You’re considered a transfer student for admission purposes if you have attended college after the summer following high school graduation.
If you earned your college credit while you were still in high school (e.g., through Running Start), follow the steps for freshman admission.
Transferring to a new college can be a confusing process. We can't promise that it'll be painless, but we will do our best to give you the information and tools you need to make informed decisions and make your transition to WSU as smooth as possible.
Some WSU requirements to be aware of
While you can surely take care of your graduation requirements after you enroll here, preparing in advance for these two WSU requirements can help you make the most of your time, both before you transfer and after.
All first-degree undergraduate students at WSU Tri-Cities are required to complete a writing portfolio after reaching 60 credits.
The writing portfolio consists of two parts:
- A packet containing three samples of original graded writing from three different college courses
- A two-part impromptu timed essay
Keep all the papers you write for your college courses. You can use papers written for classes you took at your previous college in your portfolio packet.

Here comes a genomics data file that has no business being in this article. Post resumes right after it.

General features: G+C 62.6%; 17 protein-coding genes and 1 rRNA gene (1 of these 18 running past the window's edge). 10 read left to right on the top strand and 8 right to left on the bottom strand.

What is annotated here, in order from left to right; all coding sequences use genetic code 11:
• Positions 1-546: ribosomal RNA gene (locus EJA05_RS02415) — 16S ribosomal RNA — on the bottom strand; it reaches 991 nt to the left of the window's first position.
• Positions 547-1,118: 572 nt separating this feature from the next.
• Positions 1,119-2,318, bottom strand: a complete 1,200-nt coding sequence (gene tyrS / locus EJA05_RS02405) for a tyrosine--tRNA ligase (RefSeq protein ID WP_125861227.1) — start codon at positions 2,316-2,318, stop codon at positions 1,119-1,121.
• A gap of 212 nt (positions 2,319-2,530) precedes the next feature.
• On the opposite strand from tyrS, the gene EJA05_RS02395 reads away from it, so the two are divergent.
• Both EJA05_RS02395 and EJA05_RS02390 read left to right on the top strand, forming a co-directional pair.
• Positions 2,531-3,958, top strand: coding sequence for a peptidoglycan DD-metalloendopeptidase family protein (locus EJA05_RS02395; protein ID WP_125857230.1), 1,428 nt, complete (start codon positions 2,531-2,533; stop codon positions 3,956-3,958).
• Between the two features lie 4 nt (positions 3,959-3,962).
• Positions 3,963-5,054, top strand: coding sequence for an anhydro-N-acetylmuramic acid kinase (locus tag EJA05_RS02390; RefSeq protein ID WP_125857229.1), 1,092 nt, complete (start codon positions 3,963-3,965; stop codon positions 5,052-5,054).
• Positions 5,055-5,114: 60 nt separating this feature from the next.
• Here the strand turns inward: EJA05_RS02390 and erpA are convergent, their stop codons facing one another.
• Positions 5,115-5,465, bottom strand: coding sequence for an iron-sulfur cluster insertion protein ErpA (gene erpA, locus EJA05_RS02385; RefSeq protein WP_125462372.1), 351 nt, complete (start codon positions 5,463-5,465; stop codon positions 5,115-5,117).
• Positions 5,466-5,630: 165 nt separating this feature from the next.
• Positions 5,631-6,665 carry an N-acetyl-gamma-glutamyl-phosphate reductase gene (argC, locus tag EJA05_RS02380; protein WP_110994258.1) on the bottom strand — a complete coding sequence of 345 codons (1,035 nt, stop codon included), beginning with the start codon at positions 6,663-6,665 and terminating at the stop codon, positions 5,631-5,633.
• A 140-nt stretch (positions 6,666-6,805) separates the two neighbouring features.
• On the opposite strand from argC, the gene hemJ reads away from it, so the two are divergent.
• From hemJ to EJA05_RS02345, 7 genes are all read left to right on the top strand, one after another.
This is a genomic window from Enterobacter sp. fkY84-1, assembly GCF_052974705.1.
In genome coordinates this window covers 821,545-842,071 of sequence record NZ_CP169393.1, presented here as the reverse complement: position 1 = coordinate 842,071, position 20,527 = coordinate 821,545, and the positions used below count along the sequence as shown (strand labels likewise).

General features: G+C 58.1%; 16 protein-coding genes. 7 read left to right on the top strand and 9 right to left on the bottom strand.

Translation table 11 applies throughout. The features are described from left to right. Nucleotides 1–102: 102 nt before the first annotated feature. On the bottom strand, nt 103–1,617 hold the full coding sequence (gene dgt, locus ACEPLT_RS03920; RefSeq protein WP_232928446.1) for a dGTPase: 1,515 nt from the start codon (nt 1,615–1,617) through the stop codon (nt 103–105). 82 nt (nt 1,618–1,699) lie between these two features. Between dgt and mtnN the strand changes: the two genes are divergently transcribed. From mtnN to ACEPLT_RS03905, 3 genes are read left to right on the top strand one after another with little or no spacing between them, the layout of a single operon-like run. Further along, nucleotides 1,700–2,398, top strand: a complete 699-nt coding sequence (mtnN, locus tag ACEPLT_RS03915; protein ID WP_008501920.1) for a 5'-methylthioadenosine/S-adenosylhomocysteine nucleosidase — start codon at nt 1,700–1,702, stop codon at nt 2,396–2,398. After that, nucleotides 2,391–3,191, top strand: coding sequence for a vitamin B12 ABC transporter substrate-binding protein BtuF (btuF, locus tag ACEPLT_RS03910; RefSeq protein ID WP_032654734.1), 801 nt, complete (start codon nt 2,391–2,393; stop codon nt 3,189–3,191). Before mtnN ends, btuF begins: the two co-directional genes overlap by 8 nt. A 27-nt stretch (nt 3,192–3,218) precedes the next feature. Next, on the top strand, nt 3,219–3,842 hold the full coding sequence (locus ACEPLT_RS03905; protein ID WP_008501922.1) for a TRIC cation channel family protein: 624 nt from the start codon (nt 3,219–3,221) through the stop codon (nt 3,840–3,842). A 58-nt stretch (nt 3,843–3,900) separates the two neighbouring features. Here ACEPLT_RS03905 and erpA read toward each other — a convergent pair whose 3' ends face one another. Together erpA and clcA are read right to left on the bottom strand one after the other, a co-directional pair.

See the junior writing portfolio guidelines for more information.
Certifying your major
At WSU Tri-Cities, most students are advised by the University College until they officially declare — that is, certify — a major. Once certified, you'll have a faculty advisor in your major. In general, students can take care of the prerequisites and certify a major sometime in their sophomore year.
In some programs at WSU Tri-Cities (business, for example), you need to certify your major before you can take upper-level courses in that subject. With advance planning, you may be able to meet certification requirements before transferring.
A few majors require specific courses that aren't available at most two-year colleges, so you might need to plan on completing some prerequisites after you enroll at WSU. For these majors, it's generally better to transfer to WSU as soon as possible.
Be sure to contact the program you'll be majoring in to see what is required to certify in your major.
WSU cooperates with two-year colleges statewide
Washington State University follows the state of Washington’s policy on inter-college transfer and articulation as published by the Washington Higher Education Coordinating Board.
The policy deals with the rights and responsibilities of students and provides a review and appeal process in transfer credit disputes.